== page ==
Today I thought I might take a break from all things Scientology and Taryn Teutsch and just do something light.
I hope you enjoy it.
The accused stood motionless, nothing on his face betrayed any emotion. It was this same lack of expression that had worried the attorney assigned to represent the man throughout the case. Charged with robbing an elderly woman and beating her to death, the defendant had shown nothing, even when faced with the crime photos.
The lawyer knew his client’s demeanor made the jury uncomfortable. Hell, it made him uncomfortable, faced with such a blank stare every day. Everyone in the courtroom, from the jury members to the press watched the defendant for some sign of guilt or remorse. Something would have been better than this complete lack of…anything.
Professionally, Hal knew that there was a marked lack of hard evidence against his client. The crime scene had been cleaned up by whoever the murderer was. No fingerprints, no DNA, no telltale calling card like other serial killers left. The police had been stymied and there were no leads even when a substantial reward had been offered. The most damning thing during the whole proceeding had been a witness from a nearby bar who identified David Rawlins as fleeing the scene.
Hal had been able to cast doubt on the witness’s testimony by pointing out that the witness could not be certain of anything after spending hours on a barstool.
Whoever committed this crime had been smart enough to leave no physical evidence behind. It was the same M.O. as in four other crimes that plagued the community in recent months. Hal felt confident that his client would be found not guilty. In his closing arguments, he pointed out the similarities between the serial murders, stressing the fact that anything the police had was merely circumstantial, not enough to convict.
“Indeed, ladies and gentlemen, while we sit here today arguing this case against David Rawlins, the real criminal is still out there waiting to attack again.”
That last had caused the lead detective on the case to shift uncomfortably in his seat.
As Hal walked back to his seat he glanced at David Rawlins hoping again to see some glimmer of humanity on the man’s face. There was nothing. Not once during the proceedings had the man’s expression changed.
During a break in the case Hal tried to talk to Rawlins. He explained that sitting like a lump with no emotion was not going to win him any points with the jury. Juries liked to see fear, remorse or sorrow. Anything to make them more human to them. During the entire conversation Rawlins just looked calmly at him and said nothing. Exasperated, Hal gave up. He was a lawyer, not a shrink. He wasn’t paid enough by the state to try that hard to reach the man. He had advised him on what he should be doing. If Rawlins didn’t listen there was nothing Hal could do about it.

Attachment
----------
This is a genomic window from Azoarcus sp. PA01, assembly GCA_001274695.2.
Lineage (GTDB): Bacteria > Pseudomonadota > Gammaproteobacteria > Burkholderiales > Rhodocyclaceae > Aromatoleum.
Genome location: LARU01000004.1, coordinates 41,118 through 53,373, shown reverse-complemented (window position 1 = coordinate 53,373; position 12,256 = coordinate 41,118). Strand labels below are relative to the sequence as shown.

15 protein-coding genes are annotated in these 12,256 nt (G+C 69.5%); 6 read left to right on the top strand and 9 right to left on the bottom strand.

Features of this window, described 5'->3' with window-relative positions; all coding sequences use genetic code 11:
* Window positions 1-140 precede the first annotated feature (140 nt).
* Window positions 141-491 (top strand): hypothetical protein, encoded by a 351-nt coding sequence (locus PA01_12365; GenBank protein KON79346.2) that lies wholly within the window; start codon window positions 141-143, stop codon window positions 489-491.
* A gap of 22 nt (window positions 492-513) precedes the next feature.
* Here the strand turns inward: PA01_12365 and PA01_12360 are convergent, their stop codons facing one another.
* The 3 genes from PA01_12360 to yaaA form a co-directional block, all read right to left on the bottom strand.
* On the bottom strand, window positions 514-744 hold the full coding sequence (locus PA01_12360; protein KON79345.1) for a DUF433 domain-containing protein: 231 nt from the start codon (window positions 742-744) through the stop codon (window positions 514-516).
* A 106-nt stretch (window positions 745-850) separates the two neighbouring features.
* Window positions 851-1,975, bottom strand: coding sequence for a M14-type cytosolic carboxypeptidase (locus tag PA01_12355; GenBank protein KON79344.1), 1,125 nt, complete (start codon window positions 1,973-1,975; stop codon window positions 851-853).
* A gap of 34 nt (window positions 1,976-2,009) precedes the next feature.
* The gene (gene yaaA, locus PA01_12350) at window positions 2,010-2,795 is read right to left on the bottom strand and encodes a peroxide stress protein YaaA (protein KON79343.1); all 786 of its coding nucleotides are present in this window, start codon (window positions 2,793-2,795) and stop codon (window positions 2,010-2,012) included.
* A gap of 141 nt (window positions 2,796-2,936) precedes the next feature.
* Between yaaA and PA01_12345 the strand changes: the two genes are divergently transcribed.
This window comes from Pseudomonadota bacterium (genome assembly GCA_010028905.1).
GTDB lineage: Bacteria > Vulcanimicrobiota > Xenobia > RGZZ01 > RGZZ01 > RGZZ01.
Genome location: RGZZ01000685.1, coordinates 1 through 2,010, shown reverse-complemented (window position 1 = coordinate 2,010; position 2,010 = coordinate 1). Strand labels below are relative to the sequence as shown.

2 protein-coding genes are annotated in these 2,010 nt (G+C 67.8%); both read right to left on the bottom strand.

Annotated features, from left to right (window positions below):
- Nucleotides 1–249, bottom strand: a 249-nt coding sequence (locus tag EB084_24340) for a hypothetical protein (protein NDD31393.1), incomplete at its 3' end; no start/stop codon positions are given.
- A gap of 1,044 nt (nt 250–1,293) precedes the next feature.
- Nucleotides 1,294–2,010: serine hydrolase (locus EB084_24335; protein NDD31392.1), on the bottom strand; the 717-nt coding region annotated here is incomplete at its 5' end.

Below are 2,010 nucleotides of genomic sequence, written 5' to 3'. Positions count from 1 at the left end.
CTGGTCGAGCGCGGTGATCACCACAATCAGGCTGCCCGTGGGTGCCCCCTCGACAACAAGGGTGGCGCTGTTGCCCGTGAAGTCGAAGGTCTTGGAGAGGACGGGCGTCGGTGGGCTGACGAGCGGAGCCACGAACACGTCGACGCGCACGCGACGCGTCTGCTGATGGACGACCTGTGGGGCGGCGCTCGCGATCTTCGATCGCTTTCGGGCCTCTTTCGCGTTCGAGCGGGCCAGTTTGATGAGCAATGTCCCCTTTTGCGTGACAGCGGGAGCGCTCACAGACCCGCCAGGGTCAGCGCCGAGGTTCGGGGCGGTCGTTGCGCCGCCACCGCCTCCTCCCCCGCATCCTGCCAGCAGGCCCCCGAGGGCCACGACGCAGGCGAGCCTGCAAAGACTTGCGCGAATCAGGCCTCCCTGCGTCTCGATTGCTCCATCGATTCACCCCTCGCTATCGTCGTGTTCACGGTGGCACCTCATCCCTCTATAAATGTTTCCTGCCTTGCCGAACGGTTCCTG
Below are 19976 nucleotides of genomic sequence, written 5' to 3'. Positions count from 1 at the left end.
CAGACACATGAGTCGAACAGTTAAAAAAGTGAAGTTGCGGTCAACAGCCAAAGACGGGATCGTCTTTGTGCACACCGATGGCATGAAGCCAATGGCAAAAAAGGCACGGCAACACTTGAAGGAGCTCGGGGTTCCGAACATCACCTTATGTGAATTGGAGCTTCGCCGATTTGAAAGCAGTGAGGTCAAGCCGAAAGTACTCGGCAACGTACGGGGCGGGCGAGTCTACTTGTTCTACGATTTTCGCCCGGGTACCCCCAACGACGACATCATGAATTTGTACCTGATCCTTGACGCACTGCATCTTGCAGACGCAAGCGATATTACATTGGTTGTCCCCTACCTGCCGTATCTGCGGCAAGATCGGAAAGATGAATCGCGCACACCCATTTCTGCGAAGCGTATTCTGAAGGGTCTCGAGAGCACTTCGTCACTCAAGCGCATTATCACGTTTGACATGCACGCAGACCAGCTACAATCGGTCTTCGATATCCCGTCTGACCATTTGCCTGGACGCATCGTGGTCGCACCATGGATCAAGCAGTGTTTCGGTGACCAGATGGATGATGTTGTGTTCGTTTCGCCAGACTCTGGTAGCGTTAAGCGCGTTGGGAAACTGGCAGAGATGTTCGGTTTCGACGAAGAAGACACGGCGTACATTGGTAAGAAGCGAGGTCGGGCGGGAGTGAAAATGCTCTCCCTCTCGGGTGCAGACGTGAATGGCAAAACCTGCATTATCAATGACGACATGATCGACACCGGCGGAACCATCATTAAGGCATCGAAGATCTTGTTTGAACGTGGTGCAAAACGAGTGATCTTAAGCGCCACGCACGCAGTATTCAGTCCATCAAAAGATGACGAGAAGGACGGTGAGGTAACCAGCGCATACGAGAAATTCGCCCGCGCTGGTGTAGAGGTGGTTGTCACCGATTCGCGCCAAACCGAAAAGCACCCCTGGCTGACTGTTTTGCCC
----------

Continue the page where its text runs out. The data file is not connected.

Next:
Some clients followed his advice to the letter and others ignored him. That was the way of things.
This crime, like the others, had terrorized and brought the town together. No one walked alone anymore. Joggers and bikers organized teams, parents took turns supervising the children walking to and from school. Church services were way up, whether from fear of being alone on a Sunday morning or to pray that the murderer would be caught, the town was spending more time together.
With quiet respect, Hal had attended the memorial service for the victim along with most of the community.
In the front of the church stood a large photo of the woman. The attack had been so violent that there was no way the coffin could be left open. It showed everyone’s grandmother, small and frail with a sweet face. Alva Spence had been graced with an abundance of thick, grey hair that she wore in a coiled braid on top of her head fixed by a butterfly-shaped hairpin. She looked as though she were ready for Bingo.
Now the trial was over. The jury had only deliberated for 3 hours before notifying the judge they were ready with a verdict. During that time Hal had gone to the coffee shop next door to the courthouse where he reviewed his notes for the next case.
A young court intern found Hal and informed him that they were ready.
The jury filed in and took their seats.
The big room was totally silent but for the ticking of the clock on the wall in the back. Hal glanced behind him at Alva Spence’s granddaughter. She was pale and holding the back of the chair in front of her. Her eyes, swollen from crying, met his then she looked away.
Hal’s attention returned to the front of the courtroom. The jury foreman stood and handed over the verdict.
The bailiff approached the bench with the small slip of paper containing his client’s future.
“We the jury find the defendant… Not guilty.”
An anguished wail erupted from the back of the courtroom. Hal barely listened to the judge’s instructions as he placed his paperwork into the briefcase on the table in front of him. He knew this part by heart from long experience.
David Rawlins walked steadily from the courtroom, ignoring the victim’s sobbing granddaughter.
The sun was bright and hot after the dim coolness of the courtroom. The sounds of the traffic a calming counterpoint to the drama behind them.
They started down the stairs, and then Rawlins paused. Hal felt his mouth go dry as David’s face was suddenly lit with a huge smile and he patted Hal on the shoulder. It was the feral grin of a predator. Then Rawlins was gone.
Shaken by that horrible smile after weeks of no emotion at all, Hal looked down at himself.
His briefcase slid slowly from his trembling, numbed fingers and down the steps.
There in his lapel, glistening in the late afternoon sunlight, was a hairpin shaped like a butterfly